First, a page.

Our homes and collections tell a story about us. If you walked into my home you would know after the first step across my threshold that I adore owls. And dala horses. And Curtis Jere sculptures. And many other collectibles from the Danish Modern era of the 1960's. Not only do my vintage items reflect my vintage adoration but each one individually has a story behind it.
When you buy and collect, the stories around these items go much further than when you buy something at a big box store like Target. There is soul to these stories that get shared and told and handed down from generation to generation. My dad still tells me tales of thrift store shopping in the 1960's when Arts & Crafts items from the 1920's could be found for a mere $25. You know, the "good old days."
Sharing these stories to friends, family and if you blog; to your readers, is how we preserve and honor these items. When we find a dusty old paint by number in a basement and later after cleaning it, we hang it up on our kitchen wall, we are saving a piece of the past and continuing their sometimes unspoken story. For example, why are some of the PBN's signed? Were they so proud of their talent and art that signing it made them feel like an artist? Or were they being silly? As we move from writing letters and developing photos much of our culture is lost in the ether of the internet. Word of mouth is really what we have to share these stories of the past. One day we may wake up and find facebook and the internet gone, like those bitcoins a month or so ago that disappeared.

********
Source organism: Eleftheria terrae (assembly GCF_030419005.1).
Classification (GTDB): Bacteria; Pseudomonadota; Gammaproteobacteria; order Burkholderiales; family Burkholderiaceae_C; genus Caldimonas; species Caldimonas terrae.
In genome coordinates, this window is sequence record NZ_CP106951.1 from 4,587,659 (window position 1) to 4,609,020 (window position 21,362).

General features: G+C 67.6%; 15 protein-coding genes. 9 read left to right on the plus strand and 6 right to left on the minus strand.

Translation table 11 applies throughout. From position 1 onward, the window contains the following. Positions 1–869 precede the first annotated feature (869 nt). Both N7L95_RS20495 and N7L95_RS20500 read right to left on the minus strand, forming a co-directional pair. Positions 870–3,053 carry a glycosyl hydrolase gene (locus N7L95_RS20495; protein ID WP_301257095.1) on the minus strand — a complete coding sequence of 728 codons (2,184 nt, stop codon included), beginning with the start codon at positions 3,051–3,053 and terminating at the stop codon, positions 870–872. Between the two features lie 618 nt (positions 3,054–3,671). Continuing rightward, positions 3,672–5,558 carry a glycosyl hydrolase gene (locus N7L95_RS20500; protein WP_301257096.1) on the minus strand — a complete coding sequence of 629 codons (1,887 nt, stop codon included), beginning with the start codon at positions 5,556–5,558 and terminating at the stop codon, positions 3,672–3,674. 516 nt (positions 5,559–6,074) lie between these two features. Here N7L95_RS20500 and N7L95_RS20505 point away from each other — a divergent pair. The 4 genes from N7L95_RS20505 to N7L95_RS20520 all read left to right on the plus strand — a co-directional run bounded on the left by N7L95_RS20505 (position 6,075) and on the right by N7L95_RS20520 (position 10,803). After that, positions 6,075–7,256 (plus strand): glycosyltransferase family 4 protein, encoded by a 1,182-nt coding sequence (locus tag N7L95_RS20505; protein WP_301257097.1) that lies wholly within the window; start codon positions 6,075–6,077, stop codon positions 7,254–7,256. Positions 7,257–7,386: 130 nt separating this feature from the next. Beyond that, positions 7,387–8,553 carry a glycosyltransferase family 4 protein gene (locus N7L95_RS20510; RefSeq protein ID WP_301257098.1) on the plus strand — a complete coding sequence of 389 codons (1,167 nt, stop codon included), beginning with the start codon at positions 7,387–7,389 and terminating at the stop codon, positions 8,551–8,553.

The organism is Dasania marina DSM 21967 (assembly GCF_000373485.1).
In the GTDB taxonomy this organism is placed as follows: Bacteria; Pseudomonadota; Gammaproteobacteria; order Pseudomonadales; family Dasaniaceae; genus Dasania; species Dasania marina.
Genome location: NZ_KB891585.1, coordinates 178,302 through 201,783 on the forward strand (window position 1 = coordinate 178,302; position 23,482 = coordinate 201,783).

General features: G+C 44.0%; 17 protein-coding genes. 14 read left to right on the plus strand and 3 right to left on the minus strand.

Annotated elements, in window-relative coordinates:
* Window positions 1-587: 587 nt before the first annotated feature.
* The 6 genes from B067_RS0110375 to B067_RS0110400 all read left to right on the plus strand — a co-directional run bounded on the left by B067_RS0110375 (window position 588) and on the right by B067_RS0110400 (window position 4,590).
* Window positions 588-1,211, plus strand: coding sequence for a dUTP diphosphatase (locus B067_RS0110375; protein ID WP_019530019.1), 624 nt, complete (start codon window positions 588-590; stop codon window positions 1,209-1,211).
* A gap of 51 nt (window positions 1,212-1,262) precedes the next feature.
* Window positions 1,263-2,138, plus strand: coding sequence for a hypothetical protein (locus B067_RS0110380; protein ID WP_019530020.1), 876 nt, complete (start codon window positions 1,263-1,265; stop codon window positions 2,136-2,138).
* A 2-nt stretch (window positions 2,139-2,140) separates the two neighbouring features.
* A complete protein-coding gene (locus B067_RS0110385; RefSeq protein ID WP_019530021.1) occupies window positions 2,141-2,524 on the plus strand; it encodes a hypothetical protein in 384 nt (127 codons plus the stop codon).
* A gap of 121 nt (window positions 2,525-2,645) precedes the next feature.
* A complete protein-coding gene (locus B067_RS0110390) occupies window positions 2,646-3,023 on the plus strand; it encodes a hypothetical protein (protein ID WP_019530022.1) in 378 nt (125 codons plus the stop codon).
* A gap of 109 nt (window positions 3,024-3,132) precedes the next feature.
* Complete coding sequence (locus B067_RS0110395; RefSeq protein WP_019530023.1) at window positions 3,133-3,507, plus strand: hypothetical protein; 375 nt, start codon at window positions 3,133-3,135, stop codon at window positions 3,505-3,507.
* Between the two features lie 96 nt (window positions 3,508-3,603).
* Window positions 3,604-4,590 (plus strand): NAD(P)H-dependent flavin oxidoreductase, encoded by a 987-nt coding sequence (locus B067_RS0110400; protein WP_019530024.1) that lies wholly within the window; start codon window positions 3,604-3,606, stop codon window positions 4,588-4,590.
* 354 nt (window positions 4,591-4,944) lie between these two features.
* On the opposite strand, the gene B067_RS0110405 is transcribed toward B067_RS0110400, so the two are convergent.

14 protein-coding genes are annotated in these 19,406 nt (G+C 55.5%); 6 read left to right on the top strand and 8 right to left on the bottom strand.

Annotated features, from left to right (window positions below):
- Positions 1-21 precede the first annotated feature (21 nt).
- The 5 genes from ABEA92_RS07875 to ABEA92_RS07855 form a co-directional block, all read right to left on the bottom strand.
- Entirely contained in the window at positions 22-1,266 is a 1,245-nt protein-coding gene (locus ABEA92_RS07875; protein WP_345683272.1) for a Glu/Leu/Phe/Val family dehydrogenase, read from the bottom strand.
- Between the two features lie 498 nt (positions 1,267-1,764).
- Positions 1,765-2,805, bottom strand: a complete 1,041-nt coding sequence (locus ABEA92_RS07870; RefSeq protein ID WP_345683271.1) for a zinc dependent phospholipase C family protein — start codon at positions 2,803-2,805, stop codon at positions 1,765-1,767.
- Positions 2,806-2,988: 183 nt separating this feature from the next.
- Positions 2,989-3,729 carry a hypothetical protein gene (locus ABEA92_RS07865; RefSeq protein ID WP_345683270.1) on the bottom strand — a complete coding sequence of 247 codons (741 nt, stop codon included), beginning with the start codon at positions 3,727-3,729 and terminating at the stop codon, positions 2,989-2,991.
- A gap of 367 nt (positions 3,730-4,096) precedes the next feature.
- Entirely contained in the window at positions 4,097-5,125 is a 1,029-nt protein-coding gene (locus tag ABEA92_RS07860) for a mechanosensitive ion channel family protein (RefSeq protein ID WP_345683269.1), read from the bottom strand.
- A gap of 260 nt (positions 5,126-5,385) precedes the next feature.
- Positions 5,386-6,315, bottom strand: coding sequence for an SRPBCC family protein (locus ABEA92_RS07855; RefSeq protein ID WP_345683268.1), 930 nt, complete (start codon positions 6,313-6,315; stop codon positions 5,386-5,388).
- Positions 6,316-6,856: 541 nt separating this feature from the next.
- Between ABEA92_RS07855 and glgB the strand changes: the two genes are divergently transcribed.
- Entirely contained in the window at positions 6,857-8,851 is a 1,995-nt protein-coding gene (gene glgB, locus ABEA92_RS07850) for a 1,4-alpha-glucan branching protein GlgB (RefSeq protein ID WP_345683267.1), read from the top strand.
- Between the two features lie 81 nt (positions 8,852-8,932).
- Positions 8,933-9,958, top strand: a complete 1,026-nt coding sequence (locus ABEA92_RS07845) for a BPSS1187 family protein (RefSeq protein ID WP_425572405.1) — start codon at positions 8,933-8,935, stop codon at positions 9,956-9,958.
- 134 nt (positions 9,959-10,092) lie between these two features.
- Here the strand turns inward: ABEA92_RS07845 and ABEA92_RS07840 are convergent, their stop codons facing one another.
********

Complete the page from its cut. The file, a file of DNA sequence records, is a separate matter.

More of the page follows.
Some of my favorite things that I sell are old stationary supplies; typewriters, pen nibs, bottles of pen ink, antique notebooks, ex libris stickers that adhere to books rather than Kindles and old pencils. I'm not a curmudgeon for the present as I adore my smartphone as much as the next person. I worry though about losing touch with old school ways of preserving the past. Thankfully we are into this amazing trend of Makers and hopefully that will keep these alive.
We may not be writing as many letters as generations before us, but we continue to share our history in different ways that give life to these old dusty things. Together we can write letters, take pictures with film cameras, share our stories of vintage finds and really care and preserve the past.